Meet Rebekah. Rebekah Niedner.
6:30 a.m. on a Saturday morning, sunlight breaking over the tops of leaves turning to autumn gold. A group of fifty-or-so girls huddled in a semi-circle near the banks of Lake Lemon, 15 miles from the Indiana University campus. I’m sure most of our college classmates were not up at that hour, but rather sleeping off a hangover, their eyelids not seeing the light of day for a least another five hours.
Even though we might have started off our college experience in a way that wasn’t so typical, the group of girls that surrounded me would become some of my closest friends – and I’m so glad that none of us would ever conform to the “norm” of today’s university life.
In that group was one of the most thoughtful, caring and introspective people I have ever met. Over the next few weeks, we would get to know each other in ways most people don’t experience – taping each others hands to cover up bulging blisters, standing on each others quads while doing wall sits in the weight room, churning a Vespoli rowing shell down a lake covered in white-caps while we thought our lungs were going to explode from overuse and exhaustion.
The start of our friendship was anything but normal, but as the months of our freshman year went by, we realized that we valued conversation about growth, identity and purpose more than most people our age. While both of us stopped rowing during our sophomore year, throughout the rest of our college career, we’d continue to spend long nights talking about anything and everything.
I am so thankful for all those sunrise practices, for weekend trips on buses, traveling to other Big 10 schools, and even the scores of poped blisters.
I am thankful for Rebekah.
How does the word “movement” fit into your life, especially any changes that have happened over the last few months?
“Movement” reminds me that happiness is a journey, not a destination. As my parents often remind me, each of us is almost perpetually in the “wilderness” in one way or another. For example, in the past eight months, I graduated from college, ended one job and an internship, left my beloved IU, started a part-time graduate program, moved to a new community, moved into my first apartment, found a job to pay the bills, and started a new internship.
Traditionally, I am not the “changing” type. In fact, times of transition have been known to surprise me with panic attacks and hypochondria and frightening blue moods. Change was hardly in my vocabulary growing up. I lived in the same house in the same city in the same school system with the same friends until I went away to college at 18. I thrive in community and build my life around schedules and checklists. I yearn for belonging and meaningful connection, and all of these things take time to rebuild when you change and move.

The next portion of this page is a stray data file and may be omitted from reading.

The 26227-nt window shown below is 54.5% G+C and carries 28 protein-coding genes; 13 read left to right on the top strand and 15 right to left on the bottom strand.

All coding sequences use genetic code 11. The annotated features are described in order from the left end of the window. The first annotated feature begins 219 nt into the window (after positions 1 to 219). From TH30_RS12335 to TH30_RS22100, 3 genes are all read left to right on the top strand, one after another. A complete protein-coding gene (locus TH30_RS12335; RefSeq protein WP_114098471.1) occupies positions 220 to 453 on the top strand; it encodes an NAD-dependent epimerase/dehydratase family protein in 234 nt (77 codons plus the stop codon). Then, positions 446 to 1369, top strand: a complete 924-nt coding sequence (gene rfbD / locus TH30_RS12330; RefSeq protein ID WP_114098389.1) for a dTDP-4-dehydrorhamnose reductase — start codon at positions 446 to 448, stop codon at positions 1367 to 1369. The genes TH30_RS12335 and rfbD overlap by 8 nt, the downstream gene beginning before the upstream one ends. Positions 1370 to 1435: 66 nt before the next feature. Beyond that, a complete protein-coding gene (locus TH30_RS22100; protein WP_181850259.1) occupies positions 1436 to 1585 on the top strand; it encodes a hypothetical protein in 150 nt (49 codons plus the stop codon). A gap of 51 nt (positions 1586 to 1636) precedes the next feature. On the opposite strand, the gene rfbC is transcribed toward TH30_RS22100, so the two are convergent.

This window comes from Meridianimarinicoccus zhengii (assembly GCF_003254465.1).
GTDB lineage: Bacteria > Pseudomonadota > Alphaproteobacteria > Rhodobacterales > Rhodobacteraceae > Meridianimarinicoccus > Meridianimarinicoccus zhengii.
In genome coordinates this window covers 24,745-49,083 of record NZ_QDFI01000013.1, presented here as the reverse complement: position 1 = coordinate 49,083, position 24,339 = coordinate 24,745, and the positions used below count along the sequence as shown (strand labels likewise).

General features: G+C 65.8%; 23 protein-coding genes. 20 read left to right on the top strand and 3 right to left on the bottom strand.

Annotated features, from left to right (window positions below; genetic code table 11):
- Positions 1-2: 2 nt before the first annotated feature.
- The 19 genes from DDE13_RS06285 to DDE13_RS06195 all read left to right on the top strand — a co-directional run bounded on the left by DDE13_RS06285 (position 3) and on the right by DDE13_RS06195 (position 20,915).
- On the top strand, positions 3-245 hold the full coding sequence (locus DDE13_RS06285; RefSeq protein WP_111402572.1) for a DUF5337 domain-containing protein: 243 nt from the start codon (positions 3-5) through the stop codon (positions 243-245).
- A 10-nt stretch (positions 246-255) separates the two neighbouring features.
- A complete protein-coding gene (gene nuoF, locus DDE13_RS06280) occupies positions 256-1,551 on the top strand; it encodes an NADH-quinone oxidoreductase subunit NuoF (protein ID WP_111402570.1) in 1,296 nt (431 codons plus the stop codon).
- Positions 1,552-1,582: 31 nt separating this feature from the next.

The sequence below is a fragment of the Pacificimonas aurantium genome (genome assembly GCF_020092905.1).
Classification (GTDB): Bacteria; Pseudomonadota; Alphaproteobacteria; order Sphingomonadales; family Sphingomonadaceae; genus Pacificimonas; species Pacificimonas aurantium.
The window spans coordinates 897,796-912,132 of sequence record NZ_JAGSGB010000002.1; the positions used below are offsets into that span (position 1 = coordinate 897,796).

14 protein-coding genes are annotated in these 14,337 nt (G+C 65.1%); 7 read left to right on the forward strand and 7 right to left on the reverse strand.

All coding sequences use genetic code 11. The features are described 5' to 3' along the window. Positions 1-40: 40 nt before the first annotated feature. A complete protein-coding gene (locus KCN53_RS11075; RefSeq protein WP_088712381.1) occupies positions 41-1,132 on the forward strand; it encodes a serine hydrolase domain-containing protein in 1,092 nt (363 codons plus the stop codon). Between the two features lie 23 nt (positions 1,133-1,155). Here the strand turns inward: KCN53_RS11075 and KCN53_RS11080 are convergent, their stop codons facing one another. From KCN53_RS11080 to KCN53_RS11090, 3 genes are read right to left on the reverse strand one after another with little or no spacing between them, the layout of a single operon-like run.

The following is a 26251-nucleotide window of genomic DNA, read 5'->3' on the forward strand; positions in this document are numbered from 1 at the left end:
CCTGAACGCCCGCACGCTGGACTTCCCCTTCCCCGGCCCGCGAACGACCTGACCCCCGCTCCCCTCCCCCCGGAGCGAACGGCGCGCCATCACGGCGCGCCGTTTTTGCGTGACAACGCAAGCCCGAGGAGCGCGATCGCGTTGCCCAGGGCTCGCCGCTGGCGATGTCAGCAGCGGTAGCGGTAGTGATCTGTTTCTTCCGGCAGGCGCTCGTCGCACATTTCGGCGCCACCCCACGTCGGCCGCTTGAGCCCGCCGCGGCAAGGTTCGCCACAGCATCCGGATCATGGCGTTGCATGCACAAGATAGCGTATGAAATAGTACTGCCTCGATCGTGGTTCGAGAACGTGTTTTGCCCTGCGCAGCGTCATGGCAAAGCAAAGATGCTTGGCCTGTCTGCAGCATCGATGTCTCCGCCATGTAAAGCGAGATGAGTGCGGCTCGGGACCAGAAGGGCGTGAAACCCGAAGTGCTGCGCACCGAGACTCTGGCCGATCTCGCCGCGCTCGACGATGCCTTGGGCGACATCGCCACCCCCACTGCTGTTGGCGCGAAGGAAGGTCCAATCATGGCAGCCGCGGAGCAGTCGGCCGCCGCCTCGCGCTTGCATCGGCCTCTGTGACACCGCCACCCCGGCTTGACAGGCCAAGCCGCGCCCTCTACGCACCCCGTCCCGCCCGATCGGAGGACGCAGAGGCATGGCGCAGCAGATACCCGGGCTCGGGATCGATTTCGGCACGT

I have, however, been amazed by my own ability to adjust to each of my recent transitions faster and with more enjoyment than I thought I was capable of.
What are you currently doing and what brought you there?
I currently live and work in the community surrounding Purdue University, and if you know anything about Indiana Hoosiers, you know that’s a ridiculous post-grad “what next.” My boyfriend is enrolled in a Purdue graduate program and my best friend, who I met at IU’s freshman orientation, is a first-year teacher in the area. My graduate classes take place an hour away, but it was very important to me to build this life stage around people I wanted to “walk” with. Last spring, with nothing to lose, I asked my boyfriend and my best friend and her sister if they would consider living together… all of us. At first I was shocked that everyone jumped on board my crazy bandwagon, but looking back, it would be hard to overlook saving rent money and such easy access to friends. After five months of living as a strange little family, I’m happy I took the leap and suggested my initially ridiculous idea!
What is one goal you have this year?
I’m keeping a gratitude journal by my bed to document at least one thing I am thankful for each day.
Currently, who/what do you draw inspiration from? When you wake up in the morning, what pops into your head and gets you saying, “Today is my day!”?
Over my Christmas vacation, I raided my Dad’s collection of dusty records. Each morning while I’m getting ready for the day, I put on a new album. It fuels my soul in the morning to breathe in the soulful sounds of Simon & Garfunkel, James Taylor, Glen Campbell, Carole King, Joan Baez, Elton John, Ladysmith Black Mambazo, Wings, Fleetwood Mac…
What is one thing you know to be true? What is your statement of faith that drives you to keep doing what you’re doing?
“We’re all just walking each other home.” – Ram Dass
In this world of movement and wilderness, the people who cross my life path make the journey worthwhile. I consider it my purpose to connect with the people around me in order to leave this world better than I found it. I recently heard an incredible analogy: my life is a loan from God, and I will pay it back… with interest. Said another way, by Shirley Chisholm, “Service is the rent we pay for the privilege of living on this earth. It is the very purpose of life, and not something you do in your spare time.”
What is something new that brings Joy to your life?
Zumba! The crazy-fun kind where there are “no wrong moves” and you want to buy neon clothes and your hips start doing spins or shakes you never knew they were capable of and you’re sore in places you never knew existed and the instructor celebrates with the most ridiculous face as she sings, “Heyyy sexy laaaday!” during the Gangnam style dance.
Thanks, Rebekah, for sharing with us how you are stepping out of your comfort zone and choosing to grow yourself in ways where you not only gain a new perspective, but in which you serve those around you with love and gratitude. You are truly giving back to this world with interest!